Residential Rehabilitation may involve a period away from home ranging from weeks to months depending on the severity of the alcohol addiction. This can give the alcoholic valuable time away from the distractions of family life and use all their energies concentrating on getting better. Having no access to alcohol and 24 hour supervision helps break the physical addiction to alcohol. The most severe withdrawal symptoms are in the first 48 hours, but may last up to a week or more. It can be a physically and mentally distressing time for an addict struggling to break free from the addiction that has taken hold of them. Medical supervision will help manage a withdrawal safely and successfully. Withdrawal should not be attempted without medical advice.
Having a trained counsellor or therapist on hand 24/7 can help immeasurably in this period of recovery. A good treatment centre will have caring understand staff with strong experience in the field of alcohol addiction. Sometimes alcohol problems are related to depression and other mental health problems. If this is the case, a dual diagnosis may be given. Specialist care is required for dual diagnosis cases and the symptoms of both may be similar and need different courses of treatment and recovery pathways.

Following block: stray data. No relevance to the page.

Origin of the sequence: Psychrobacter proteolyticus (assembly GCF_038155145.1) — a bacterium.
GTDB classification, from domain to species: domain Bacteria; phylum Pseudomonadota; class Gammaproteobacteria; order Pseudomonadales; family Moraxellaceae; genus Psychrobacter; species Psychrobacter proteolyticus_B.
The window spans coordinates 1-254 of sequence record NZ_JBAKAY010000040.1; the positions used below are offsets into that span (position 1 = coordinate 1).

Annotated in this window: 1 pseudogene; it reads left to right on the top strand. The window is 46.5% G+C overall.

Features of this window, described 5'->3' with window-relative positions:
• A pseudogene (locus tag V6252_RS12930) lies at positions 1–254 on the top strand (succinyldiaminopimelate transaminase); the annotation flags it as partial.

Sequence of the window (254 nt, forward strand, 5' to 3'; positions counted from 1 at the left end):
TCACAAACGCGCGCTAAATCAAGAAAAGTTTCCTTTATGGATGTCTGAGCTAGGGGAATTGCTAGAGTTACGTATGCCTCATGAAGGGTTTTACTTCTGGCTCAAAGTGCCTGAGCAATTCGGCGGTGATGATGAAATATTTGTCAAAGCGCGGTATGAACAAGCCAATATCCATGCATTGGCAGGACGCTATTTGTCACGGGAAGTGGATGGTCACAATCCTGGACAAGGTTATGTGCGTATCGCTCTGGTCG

Outpatient treatment can be as effective as residential rehabilitation but may need more will power and determination. Despite receiving care during the day, return to their normal environs in the evening may cause temptation to drink and access to alcohol may prove too much for someone with an addiction to alcohol and trigger a relapse into drinking again.
Self-help groups that involve support from fellow recovering alcoholics have been shown as an effective in helping towards sobriety. 12 step programs address and try and understand the problems that cause excessive drinking and try and right some of the wrongs it has caused.
If you are worried that a family member has a problem then you should seek help right away. The further an alcohol addiction goes can make it harder to treat. Alcohol help is available, seek help before it’s too late.